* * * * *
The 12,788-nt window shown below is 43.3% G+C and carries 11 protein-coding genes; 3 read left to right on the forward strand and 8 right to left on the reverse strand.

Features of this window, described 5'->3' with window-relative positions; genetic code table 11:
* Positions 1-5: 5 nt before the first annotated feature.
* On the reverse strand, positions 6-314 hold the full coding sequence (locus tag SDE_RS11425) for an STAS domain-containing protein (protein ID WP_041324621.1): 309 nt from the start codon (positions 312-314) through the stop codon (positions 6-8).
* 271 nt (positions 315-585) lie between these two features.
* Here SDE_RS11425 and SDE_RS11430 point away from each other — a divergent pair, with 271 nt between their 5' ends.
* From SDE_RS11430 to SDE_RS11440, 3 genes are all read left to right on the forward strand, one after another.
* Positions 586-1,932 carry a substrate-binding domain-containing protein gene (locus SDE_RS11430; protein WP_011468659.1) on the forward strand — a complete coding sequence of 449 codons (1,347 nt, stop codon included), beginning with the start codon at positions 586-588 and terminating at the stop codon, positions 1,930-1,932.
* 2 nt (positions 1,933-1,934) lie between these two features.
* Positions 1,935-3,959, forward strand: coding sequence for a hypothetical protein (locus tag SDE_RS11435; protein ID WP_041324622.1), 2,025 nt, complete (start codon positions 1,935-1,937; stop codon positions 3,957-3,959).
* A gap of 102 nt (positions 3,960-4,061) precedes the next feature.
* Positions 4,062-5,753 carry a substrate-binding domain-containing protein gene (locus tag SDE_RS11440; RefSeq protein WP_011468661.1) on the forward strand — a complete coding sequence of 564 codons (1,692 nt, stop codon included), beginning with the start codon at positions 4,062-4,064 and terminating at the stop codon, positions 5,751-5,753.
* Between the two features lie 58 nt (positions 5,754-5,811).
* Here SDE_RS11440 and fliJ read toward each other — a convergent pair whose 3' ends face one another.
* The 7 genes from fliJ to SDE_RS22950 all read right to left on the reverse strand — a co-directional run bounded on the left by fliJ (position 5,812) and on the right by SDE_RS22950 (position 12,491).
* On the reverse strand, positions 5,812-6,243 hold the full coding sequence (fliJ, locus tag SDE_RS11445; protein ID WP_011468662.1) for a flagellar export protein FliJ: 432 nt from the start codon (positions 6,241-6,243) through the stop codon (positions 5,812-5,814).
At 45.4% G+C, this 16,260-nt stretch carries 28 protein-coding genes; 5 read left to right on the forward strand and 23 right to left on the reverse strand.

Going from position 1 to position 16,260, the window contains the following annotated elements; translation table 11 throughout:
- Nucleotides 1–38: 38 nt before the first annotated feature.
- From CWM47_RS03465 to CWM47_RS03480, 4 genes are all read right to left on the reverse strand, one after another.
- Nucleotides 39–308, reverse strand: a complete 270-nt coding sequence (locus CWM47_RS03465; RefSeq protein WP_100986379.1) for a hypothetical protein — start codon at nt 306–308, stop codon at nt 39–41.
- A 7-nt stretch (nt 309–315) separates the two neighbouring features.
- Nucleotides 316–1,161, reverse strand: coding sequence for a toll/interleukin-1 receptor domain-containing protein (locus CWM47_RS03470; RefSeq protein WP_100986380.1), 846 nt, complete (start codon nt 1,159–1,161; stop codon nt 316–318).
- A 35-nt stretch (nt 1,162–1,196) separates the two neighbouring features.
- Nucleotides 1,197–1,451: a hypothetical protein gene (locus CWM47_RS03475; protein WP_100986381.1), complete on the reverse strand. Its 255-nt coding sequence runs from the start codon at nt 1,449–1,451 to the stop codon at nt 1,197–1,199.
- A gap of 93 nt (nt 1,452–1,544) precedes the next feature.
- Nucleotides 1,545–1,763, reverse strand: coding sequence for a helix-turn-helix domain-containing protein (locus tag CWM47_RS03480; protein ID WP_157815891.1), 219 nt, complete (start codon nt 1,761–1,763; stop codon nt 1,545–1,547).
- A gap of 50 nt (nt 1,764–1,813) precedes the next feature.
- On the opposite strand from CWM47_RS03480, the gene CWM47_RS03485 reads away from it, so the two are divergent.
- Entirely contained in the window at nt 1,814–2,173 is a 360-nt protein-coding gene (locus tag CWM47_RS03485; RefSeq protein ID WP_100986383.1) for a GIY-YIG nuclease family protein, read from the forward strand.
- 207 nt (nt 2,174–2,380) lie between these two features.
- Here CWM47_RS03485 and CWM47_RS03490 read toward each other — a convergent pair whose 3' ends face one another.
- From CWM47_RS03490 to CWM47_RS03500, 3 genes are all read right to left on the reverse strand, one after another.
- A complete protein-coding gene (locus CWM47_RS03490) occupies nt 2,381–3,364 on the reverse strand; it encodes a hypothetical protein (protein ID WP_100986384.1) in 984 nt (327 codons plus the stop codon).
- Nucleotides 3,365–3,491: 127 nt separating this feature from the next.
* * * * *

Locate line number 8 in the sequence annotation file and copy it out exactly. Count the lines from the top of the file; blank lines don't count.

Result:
* Positions 586-1,932 carry a substrate-binding domain-containing protein gene (locus SDE_RS11430; protein WP_011468659.1) on the forward strand — a complete coding sequence of 449 codons (1,347 nt, stop codon included), beginning with the start codon at positions 586-588 and terminating at the stop codon, positions 1,930-1,932.